Trump about to impose tariffs on steel and aluminum amid farming crisis

Donald Trump, as the world knows him, is a man of his sanctions and tariffs. And after a myriad of trade tit-for-tat, the US president is planning to impose or rather, reimpose, the tariffs on steel and aluminum imports from Brazil and Argentina.

Trump has been warning for a while now that the two countries have been pursuing a “massive devaluation of their currencies” which made the US farmers’ conditions worse. The inflated real and peso have boosted Brazilian and Argentinian exports since the goods became a lot cheaper.

However, the latter are defending their positions, claiming that they too are worried about the inflation and are doing as much as they can to improve the situation. The presidents of both countries have expressed their enthusiasm for meeting with Mr Trump and seeking a reasonable way out of this impasse.

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Imposing tariffs beyond steel and aluminum ever since he became president

Ever since Trump was elected the president of the United States, or even before that – in his presidential campaigns, he has always stressed the importance of the US production – including farming, heavy or light industry, or anything else. Trump blamed the US’ partners for subsidizing their national production and distorting international trade.

From 2017 and his very first sanction initiative “global safeguard tariffs” – a 30% tariff on all solar panel imports, excluding Canada, and a 20% tariff on washing machine imports – Trump has both explicitly or implicitly hit the US allies or competitors with various trade restrictions.

In the US-China trade war framework, which has been going on for more than two years now, Trump has imposed a total of $550 billion tariffs on Chinese goods. The People’s Republic of China is considered the biggest competitor for the US and therefore, Trump is doing as much as he can to take an upper hand in this rivalry – be it banning the US companies to cooperate with the Chinese colleagues, restricting Chinese steel and aluminum imports, or anything else.

Steel and aluminum sanctions of 2018

And this is the framework that Brazil and Argentina happened to fit in. In 2018, Trump imposed tariffs on 25% steel and 10% aluminum imports from its trade partners with the concerns of national security. However, the international community had a pretty strong opinion about Trump’s decision, so he had to make some exceptions. Besides, many US manufacturers are also heavily dependent on steel and aluminum imports.

And at that time, Brazil and Argentina made it to that list of exceptions. They agreed to take every measure at their disposal to battle the rampant inflation of their currencies caused by internal political and economic chaos.

As for the actual trade dependency of those countries, the US Department of Commerce lists the country at the top of Brazil’s biggest steel customers. Steel export accounts for 3.7% of Brazil’s total exports in 2018, making it the 10th largest exporter of this resource.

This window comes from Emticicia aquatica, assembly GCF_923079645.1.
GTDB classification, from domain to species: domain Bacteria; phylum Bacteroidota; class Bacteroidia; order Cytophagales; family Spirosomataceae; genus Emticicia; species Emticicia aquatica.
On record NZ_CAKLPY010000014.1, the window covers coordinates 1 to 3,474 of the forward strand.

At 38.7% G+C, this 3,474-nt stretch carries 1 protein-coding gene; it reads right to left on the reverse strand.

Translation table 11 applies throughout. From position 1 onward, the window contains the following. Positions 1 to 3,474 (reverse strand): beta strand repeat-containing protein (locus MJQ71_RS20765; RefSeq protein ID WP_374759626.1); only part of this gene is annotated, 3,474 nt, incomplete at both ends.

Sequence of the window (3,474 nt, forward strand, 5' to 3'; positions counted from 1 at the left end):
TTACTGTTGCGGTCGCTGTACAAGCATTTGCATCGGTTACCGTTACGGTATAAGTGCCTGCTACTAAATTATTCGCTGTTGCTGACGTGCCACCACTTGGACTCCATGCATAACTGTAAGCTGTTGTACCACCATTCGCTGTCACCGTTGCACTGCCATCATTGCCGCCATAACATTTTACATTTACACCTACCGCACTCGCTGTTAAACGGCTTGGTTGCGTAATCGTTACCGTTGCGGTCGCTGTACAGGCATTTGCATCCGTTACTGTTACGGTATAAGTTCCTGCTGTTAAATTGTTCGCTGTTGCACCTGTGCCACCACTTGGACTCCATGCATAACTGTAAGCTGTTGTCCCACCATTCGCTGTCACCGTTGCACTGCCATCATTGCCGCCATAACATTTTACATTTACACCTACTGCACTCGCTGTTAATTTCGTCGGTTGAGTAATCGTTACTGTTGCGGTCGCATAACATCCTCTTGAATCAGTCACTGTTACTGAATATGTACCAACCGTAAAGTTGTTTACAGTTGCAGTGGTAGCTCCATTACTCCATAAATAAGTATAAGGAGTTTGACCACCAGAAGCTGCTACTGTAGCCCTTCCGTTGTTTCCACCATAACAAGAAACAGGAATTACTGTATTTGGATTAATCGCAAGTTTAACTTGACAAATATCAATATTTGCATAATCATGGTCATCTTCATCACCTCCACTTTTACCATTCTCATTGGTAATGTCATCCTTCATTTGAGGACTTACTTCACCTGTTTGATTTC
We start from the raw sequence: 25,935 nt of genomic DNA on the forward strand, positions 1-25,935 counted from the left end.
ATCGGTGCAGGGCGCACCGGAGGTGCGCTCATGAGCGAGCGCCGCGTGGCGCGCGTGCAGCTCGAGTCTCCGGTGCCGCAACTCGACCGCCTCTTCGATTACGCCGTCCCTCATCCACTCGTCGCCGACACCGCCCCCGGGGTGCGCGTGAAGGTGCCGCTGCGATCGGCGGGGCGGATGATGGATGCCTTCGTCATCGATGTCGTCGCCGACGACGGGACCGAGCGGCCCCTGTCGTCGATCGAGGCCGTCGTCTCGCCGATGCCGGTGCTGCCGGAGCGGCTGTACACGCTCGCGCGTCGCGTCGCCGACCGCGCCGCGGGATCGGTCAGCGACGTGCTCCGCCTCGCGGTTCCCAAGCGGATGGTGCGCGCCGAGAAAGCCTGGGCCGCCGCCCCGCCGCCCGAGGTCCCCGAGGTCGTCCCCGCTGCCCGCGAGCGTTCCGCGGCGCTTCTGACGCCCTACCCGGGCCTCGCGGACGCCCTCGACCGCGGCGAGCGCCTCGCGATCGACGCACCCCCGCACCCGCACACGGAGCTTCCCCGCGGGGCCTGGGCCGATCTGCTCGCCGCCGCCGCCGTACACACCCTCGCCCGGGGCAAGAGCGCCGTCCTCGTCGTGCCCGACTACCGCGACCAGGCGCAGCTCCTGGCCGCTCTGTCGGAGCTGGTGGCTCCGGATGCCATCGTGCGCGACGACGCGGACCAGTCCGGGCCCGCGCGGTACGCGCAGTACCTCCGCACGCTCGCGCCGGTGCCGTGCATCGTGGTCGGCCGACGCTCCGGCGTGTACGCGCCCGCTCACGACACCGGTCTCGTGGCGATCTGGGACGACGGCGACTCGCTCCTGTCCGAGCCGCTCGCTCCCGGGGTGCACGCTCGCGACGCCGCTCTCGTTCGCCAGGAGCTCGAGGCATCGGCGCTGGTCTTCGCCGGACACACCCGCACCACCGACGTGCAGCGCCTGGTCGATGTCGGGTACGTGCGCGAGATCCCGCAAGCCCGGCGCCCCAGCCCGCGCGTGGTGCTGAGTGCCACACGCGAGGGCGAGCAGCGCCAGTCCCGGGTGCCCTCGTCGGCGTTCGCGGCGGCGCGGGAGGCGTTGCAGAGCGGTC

Trump’s decision to hit the two countries with heavy sanctions comes, as always, in the form of a tweet. And it was quite unexpected to everyone since he officially excused both Brazil and Argentina from those tariffs.

Both of them have been trying to battle high inflation rates for two years now. In that time, the governments and the central banks have intervened on many occasions to somehow reverse the declining currency values. Brazil’s real, for example, has reached its record-breaking low as a result of the reduced trust in the country’s economy.

US farming crisis

As it turns out, the mere attempts from the two governments aren’t apparently enough for Trump. That’s why he retaliated with heavy-duty sanctions on steel and aluminum imports last year.

However, the world also made a comeback with responsive sanctions on US farm exports. Even China, in a “framework” of the US-China trade war, has responded with tariffs on US farm exports that stem from the government subsidies of the tech industries – Huawei’s case is a famous example of this backlash.

As a result of these retaliatory measures, in 12 months from October 2018, almost 24% of the US farmers have gone bankrupt, reports the American Farm Bureau Federation. Now, nobody’s claiming Trump isn’t interested in the wellbeing of the US farmers but another important factor contributing his tariff decisions is the fact that the rural farmers are important supporters of the Republicans and Trump, more specifically.

And their critical economic conditions, even more, so that ¼ of them are even going bankrupt, is a terrible background for his re-election campaign in October 2020. Trump has to somehow reverse this trend in farm bankruptcies and restore US farmers’ faith in himself and the GOP, in general. However, many economists and analysts argue that the method that he has chosen isn’t exactly effective in achieving this end result.

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